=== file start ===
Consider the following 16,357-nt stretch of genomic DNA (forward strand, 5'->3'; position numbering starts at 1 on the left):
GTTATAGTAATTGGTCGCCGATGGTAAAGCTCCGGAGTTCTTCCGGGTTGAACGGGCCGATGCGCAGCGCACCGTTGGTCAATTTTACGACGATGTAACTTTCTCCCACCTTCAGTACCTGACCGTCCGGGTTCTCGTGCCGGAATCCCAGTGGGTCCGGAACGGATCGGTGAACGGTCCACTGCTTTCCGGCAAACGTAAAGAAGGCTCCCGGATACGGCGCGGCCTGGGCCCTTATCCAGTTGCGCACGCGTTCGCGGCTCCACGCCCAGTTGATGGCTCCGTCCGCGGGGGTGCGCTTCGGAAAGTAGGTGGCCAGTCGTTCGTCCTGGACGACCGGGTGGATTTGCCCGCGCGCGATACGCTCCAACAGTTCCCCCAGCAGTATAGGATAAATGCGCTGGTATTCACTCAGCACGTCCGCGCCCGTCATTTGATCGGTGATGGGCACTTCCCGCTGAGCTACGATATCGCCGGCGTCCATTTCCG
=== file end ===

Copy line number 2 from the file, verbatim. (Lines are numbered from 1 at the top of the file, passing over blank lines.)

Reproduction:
GTTATAGTAATTGGTCGCCGATGGTAAAGCTCCGGAGTTCTTCCGGGTTGAACGGGCCGATGCGCAGCGCACCGTTGGTCAATTTTACGACGATGTAACTTTCTCCCACCTTCAGTACCTGACCGTCCGGGTTCTCGTGCCGGAATCCCAGTGGGTCCGGAACGGATCGGTGAACGGTCCACTGCTTTCCGGCAAACGTAAAGAAGGCTCCCGGATACGGCGCGGCCTGGGCCCTTATCCAGTTGCGCACGCGTTCGCGGCTCCACGCCCAGTTGATGGCTCCGTCCGCGGGGGTGCGCTTCGGAAAGTAGGTGGCCAGTCGTTCGTCCTGGACGACCGGGTGGATTTGCCCGCGCGCGATACGCTCCAACAGTTCCCCCAGCAGTATAGGATAAATGCGCTGGTATTCACTCAGCACGTCCGCGCCCGTCATTTGATCGGTGATGGGCACTTCCCGCTGAGCTACGATATCGCCGGCGTCCATTTCCG